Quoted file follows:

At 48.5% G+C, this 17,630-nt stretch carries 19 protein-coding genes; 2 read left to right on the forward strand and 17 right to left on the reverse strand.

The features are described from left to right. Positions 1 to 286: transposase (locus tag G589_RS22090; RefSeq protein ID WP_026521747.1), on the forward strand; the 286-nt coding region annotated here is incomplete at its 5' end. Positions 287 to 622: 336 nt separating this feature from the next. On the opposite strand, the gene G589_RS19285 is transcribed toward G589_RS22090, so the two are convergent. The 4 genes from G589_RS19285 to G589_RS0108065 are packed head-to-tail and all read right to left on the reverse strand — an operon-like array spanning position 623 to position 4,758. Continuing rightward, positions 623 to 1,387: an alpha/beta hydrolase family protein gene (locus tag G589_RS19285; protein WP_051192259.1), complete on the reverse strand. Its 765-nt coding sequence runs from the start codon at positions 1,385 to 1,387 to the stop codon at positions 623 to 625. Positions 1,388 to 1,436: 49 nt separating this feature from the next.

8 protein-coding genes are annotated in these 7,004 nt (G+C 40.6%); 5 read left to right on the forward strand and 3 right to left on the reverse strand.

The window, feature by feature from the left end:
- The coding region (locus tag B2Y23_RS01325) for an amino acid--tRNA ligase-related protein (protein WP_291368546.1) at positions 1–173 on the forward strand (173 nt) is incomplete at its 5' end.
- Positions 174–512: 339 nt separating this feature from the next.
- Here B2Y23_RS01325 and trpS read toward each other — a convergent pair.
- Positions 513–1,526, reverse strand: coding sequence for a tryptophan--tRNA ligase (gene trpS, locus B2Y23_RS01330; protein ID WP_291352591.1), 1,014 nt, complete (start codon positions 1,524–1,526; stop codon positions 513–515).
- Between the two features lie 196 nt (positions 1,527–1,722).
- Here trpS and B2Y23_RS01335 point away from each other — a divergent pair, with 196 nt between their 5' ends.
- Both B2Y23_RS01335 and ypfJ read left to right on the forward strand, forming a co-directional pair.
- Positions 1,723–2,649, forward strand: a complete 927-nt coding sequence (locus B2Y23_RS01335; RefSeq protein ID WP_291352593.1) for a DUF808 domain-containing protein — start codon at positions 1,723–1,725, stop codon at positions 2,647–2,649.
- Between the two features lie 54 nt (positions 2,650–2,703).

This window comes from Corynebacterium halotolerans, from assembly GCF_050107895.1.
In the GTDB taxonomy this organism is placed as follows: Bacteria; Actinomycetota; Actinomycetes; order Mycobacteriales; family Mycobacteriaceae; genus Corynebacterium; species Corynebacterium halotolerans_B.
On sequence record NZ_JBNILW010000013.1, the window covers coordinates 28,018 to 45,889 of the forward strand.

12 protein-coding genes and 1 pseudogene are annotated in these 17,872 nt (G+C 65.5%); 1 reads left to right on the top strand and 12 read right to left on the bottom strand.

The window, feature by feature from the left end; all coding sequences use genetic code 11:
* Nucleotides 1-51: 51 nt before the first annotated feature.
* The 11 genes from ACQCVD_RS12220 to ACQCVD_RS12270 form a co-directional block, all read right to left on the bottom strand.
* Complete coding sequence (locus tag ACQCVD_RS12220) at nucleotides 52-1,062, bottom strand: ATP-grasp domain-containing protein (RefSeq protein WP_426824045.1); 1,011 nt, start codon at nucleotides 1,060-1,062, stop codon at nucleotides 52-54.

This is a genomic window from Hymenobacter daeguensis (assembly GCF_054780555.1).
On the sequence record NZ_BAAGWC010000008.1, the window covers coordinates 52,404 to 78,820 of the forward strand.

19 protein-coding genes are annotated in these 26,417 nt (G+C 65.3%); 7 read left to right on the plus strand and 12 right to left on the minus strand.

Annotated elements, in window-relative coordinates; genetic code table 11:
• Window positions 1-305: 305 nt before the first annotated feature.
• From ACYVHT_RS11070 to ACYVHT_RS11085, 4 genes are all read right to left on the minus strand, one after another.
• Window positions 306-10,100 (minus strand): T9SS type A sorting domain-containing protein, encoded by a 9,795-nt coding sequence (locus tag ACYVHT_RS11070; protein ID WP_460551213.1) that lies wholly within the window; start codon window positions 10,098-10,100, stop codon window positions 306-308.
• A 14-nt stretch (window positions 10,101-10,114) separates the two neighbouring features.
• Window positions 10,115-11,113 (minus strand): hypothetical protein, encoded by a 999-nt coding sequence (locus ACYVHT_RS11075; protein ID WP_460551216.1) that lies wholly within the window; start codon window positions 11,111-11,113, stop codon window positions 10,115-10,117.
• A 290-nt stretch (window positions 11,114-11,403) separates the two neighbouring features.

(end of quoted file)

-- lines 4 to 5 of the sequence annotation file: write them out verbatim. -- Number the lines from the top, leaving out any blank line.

The window, feature by feature from the left end:
- The coding region (locus tag B2Y23_RS01325) for an amino acid--tRNA ligase-related protein (protein WP_291368546.1) at positions 1–173 on the forward strand (173 nt) is incomplete at its 5' end.